Where is the animal to be found?
The golden mantella frog lives in forests and swamps in tropical humid environments at an altitude of just over 900 metres. It is a species endemic to the island of Madagascar in the Indian Ocean.
How can it be recognised?
The coloured skin of golden mantellas (yellow, orange or red), serves as a signal to their potential predators: their skin is toxic. They have been warned!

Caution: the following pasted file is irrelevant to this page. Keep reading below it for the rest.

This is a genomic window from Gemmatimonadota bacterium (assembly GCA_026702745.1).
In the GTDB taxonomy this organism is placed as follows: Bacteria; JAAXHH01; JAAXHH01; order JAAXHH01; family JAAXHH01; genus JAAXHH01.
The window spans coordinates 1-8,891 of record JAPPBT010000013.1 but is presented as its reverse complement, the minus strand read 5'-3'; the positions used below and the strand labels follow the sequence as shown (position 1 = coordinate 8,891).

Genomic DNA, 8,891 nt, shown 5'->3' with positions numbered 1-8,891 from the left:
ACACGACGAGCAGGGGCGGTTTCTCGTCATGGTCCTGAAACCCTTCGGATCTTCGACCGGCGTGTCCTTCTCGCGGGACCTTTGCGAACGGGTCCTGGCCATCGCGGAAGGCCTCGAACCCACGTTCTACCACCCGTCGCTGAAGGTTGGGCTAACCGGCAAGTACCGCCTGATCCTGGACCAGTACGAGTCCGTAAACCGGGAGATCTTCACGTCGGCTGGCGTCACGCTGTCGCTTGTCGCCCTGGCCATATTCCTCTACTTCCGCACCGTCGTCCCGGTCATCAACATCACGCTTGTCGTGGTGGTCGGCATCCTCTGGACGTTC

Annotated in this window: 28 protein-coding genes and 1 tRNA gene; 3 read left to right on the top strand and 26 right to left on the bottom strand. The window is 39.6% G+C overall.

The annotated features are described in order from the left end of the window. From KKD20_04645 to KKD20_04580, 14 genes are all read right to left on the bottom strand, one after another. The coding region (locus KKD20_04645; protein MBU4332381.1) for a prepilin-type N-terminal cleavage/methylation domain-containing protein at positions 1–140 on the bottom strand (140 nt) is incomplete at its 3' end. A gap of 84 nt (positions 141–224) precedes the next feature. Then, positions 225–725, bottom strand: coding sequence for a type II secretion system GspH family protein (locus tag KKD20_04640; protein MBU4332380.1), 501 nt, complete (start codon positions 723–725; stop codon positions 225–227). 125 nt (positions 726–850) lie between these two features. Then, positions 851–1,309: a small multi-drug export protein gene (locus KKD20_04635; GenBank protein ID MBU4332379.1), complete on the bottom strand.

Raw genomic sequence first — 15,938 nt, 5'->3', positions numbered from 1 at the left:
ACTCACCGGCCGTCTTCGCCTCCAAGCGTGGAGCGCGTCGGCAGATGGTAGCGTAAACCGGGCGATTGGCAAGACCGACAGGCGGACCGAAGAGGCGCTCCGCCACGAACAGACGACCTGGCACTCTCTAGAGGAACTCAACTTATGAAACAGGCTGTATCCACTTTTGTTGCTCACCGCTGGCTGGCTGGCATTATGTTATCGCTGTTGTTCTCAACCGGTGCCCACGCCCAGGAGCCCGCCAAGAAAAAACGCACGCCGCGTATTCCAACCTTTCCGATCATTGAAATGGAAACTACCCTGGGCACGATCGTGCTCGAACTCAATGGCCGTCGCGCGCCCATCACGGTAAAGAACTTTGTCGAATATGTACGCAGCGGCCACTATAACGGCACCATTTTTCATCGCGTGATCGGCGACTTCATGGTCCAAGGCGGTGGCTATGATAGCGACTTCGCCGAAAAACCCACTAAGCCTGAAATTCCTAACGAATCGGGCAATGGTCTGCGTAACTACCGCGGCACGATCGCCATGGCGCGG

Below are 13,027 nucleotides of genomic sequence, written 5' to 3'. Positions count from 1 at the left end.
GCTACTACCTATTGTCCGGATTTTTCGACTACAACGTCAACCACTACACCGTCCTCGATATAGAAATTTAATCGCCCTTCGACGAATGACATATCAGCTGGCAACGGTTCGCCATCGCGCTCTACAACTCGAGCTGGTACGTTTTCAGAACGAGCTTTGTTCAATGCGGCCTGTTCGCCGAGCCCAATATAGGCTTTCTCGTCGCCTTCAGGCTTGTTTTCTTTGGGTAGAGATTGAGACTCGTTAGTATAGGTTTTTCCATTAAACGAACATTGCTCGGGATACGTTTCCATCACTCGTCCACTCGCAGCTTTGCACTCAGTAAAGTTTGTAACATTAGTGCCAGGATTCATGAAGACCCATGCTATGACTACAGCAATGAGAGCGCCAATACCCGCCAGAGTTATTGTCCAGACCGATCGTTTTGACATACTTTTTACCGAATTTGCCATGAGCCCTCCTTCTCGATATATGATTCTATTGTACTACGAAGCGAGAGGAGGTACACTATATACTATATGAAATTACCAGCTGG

It measures between 20 and 26 mm; males are usually smaller than females. It is an insectivore and feeds, for example, on ants, termites, springtails and locust nymphs.
What is distinctive about it?
A golden mantella reaches maturity after one year. It can lay between 20 and 60 eggs that are then fertilised by one or more males. The eggs are laid out of the water on decaying leaves and hatch 14 days later. They will become small frogs after 70 days of growth.
Threat and protective measure
EN-endangered and declining. It is a protected species if it lives in a protected area. Its trade is regulated (CITES) and even suspended in Madagascar.